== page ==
We are living through extraordinary times of potential change for good. I say ‘potential’ because if we in Britain do not broaden our perspectives on our past in tune with history’s ever-shifting shape, we run the risk of becoming fossilised within it. Nothing can change if we cling to the old. The current statue debate, as provocatively and passionately pursued by Robert Jenrick, our secretary of state for housing, communities and institutions, is an example of the deeply flawed thinking at the core of some of our attitudes to the past. For him, statues represent history itself. Yet they don’t. They represent the values of the time. Both history and values evolve, and debating and adapting to this evolution are important parts of any country’s healthy relationship to its past. What’s more, focusing on statues is a classic example of merely treating the symptom rather than the cause of a problem.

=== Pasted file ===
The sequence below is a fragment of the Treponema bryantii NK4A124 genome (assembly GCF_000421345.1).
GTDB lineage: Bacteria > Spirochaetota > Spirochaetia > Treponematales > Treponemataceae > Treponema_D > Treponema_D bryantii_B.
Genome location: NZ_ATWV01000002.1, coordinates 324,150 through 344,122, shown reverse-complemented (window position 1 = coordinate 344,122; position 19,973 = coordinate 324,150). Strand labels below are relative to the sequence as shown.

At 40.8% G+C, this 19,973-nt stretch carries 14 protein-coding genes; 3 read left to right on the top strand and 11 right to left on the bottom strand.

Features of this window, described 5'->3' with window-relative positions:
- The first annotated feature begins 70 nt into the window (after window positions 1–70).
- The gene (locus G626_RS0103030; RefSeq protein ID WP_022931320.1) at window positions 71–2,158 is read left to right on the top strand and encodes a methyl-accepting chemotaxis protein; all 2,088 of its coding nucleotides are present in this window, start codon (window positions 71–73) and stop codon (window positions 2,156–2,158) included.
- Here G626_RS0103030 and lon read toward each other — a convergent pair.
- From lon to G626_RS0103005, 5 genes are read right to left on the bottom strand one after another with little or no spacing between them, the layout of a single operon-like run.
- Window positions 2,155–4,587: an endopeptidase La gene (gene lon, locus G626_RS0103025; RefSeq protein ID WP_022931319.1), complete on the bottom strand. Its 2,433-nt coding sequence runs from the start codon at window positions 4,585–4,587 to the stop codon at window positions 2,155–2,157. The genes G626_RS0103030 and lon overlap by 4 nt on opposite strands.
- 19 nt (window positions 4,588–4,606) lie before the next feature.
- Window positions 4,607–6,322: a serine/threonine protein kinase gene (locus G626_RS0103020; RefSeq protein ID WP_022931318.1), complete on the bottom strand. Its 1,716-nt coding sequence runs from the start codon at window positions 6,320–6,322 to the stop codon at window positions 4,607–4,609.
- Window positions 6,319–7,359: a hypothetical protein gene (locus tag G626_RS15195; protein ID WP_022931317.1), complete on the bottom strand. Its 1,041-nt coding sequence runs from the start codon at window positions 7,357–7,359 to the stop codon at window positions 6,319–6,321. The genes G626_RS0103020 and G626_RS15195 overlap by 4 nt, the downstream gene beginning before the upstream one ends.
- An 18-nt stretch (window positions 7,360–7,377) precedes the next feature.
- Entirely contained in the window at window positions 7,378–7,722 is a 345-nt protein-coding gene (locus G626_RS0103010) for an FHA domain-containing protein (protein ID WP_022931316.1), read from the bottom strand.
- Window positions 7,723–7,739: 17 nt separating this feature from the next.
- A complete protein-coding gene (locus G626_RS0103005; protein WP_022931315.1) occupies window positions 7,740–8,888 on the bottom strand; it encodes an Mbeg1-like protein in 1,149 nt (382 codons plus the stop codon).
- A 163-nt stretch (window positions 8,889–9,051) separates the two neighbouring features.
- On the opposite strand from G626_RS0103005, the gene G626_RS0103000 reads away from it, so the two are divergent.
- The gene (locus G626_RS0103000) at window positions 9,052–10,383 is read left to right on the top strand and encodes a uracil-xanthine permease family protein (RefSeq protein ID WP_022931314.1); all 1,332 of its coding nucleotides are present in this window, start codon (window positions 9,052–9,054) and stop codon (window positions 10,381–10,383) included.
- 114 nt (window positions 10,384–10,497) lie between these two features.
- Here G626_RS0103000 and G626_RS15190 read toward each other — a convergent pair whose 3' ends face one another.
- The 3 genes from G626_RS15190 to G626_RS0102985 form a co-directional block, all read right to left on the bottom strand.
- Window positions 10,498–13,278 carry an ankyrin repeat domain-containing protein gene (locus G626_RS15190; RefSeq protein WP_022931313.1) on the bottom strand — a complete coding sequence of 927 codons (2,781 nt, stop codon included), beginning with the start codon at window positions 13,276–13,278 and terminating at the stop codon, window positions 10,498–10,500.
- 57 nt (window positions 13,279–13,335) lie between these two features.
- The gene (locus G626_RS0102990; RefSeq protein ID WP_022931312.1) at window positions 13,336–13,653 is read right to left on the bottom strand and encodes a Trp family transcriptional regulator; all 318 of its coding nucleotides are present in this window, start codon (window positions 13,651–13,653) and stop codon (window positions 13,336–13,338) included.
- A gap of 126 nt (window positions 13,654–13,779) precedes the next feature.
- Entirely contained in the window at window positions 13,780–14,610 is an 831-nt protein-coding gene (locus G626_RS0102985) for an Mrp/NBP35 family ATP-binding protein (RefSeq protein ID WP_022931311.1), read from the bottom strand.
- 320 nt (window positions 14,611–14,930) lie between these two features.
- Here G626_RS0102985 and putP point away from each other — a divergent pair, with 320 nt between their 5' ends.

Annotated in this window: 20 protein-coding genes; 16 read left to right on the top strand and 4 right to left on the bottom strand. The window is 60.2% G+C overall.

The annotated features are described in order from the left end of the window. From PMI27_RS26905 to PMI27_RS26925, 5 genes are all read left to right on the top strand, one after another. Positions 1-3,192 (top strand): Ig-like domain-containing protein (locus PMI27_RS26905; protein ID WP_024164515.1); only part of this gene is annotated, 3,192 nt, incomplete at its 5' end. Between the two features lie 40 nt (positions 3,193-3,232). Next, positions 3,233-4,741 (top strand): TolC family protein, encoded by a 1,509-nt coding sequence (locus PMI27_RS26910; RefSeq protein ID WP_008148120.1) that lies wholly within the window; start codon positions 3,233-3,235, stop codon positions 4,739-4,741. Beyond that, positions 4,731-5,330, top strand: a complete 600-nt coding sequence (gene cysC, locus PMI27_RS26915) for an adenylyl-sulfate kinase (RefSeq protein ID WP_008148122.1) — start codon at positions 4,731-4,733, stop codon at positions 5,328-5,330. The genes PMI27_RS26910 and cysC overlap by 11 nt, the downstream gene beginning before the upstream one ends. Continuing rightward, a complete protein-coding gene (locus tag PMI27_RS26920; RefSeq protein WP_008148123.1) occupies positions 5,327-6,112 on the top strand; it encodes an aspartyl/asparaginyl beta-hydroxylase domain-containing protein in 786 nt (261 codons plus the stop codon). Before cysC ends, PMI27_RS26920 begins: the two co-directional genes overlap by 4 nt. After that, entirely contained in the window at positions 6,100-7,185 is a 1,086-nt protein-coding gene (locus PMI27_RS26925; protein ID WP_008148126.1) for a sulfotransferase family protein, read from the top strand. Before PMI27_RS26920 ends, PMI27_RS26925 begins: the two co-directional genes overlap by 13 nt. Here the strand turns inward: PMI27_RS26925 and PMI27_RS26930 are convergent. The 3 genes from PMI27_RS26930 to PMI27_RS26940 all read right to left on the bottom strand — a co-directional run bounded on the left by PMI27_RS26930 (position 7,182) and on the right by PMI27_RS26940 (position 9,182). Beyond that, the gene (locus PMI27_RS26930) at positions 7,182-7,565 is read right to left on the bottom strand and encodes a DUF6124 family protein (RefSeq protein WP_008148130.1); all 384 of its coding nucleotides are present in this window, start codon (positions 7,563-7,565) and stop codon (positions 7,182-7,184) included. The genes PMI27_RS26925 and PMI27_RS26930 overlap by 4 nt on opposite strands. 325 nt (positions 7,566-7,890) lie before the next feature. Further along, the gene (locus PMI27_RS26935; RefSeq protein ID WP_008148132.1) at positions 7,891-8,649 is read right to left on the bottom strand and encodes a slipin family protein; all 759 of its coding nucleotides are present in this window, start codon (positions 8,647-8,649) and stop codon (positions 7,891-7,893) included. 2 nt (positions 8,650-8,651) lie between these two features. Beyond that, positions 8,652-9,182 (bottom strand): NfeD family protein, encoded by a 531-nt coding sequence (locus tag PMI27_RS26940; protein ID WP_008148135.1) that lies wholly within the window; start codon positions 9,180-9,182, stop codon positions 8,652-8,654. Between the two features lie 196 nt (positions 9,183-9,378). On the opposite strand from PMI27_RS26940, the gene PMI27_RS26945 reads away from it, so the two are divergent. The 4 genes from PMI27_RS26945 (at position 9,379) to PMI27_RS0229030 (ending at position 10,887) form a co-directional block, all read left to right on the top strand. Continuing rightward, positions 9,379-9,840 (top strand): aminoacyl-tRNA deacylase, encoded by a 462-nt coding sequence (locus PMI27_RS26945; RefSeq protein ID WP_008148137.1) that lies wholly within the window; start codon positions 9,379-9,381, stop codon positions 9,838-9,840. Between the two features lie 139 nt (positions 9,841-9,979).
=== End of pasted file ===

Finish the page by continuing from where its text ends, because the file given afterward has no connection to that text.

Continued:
While I don’t believe the removal (or not) of statues is either the real issue or the solution, the government’s evident terror of a ‘revisionist purge’ by ‘town hall militants,’ ‘woke worthies’ and ‘baying mobs’ is revealing. (And insulting to the justifiable requests for a reconsideration of the appropriateness of certain statues in today’s cities). It is the terror, not just of the dismantlement of our statues and heritage, but of our almost purely benign self-image. So great is that fear, that Mr Jenrick is giving himself the personal power to intervene in democratic decisions made by local communities, councils and institutions about the fate of their statues if their decisions don’t adhere to the government’s position. Is that democracy?